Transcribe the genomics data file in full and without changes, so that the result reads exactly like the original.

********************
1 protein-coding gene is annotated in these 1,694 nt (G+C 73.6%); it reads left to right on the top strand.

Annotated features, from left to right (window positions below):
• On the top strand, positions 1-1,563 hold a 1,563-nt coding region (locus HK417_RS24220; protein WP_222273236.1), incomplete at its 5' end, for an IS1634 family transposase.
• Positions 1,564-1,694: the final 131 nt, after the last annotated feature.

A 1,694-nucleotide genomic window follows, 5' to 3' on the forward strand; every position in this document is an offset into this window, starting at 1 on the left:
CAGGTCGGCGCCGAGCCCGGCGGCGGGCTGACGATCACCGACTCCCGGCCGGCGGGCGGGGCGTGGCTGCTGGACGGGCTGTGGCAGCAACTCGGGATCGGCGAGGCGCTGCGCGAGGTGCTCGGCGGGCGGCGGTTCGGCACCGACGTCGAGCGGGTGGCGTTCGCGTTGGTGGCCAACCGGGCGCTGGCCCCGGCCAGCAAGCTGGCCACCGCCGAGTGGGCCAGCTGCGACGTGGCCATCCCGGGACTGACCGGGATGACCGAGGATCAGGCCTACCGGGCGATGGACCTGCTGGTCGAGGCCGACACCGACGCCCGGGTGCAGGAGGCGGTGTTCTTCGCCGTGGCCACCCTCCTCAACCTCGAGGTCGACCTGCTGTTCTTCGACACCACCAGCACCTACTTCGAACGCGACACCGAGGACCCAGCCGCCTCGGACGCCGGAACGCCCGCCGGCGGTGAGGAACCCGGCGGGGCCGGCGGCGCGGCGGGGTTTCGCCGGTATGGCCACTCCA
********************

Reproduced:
1 protein-coding gene is annotated in these 1,694 nt (G+C 73.6%); it reads left to right on the top strand.

Annotated features, from left to right (window positions below):
• On the top strand, positions 1-1,563 hold a 1,563-nt coding region (locus HK417_RS24220; protein WP_222273236.1), incomplete at its 5' end, for an IS1634 family transposase.
• Positions 1,564-1,694: the final 131 nt, after the last annotated feature.

A 1,694-nucleotide genomic window follows, 5' to 3' on the forward strand; every position in this document is an offset into this window, starting at 1 on the left:
CAGGTCGGCGCCGAGCCCGGCGGCGGGCTGACGATCACCGACTCCCGGCCGGCGGGCGGGGCGTGGCTGCTGGACGGGCTGTGGCAGCAACTCGGGATCGGCGAGGCGCTGCGCGAGGTGCTCGGCGGGCGGCGGTTCGGCACCGACGTCGAGCGGGTGGCGTTCGCGTTGGTGGCCAACCGGGCGCTGGCCCCGGCCAGCAAGCTGGCCACCGCCGAGTGGGCCAGCTGCGACGTGGCCATCCCGGGACTGACCGGGATGACCGAGGATCAGGCCTACCGGGCGATGGACCTGCTGGTCGAGGCCGACACCGACGCCCGGGTGCAGGAGGCGGTGTTCTTCGCCGTGGCCACCCTCCTCAACCTCGAGGTCGACCTGCTGTTCTTCGACACCACCAGCACCTACTTCGAACGCGACACCGAGGACCCAGCCGCCTCGGACGCCGGAACGCCCGCCGGCGGTGAGGAACCCGGCGGGGCCGGCGGCGCGGCGGGGTTTCGCCGGTATGGCCACTCCA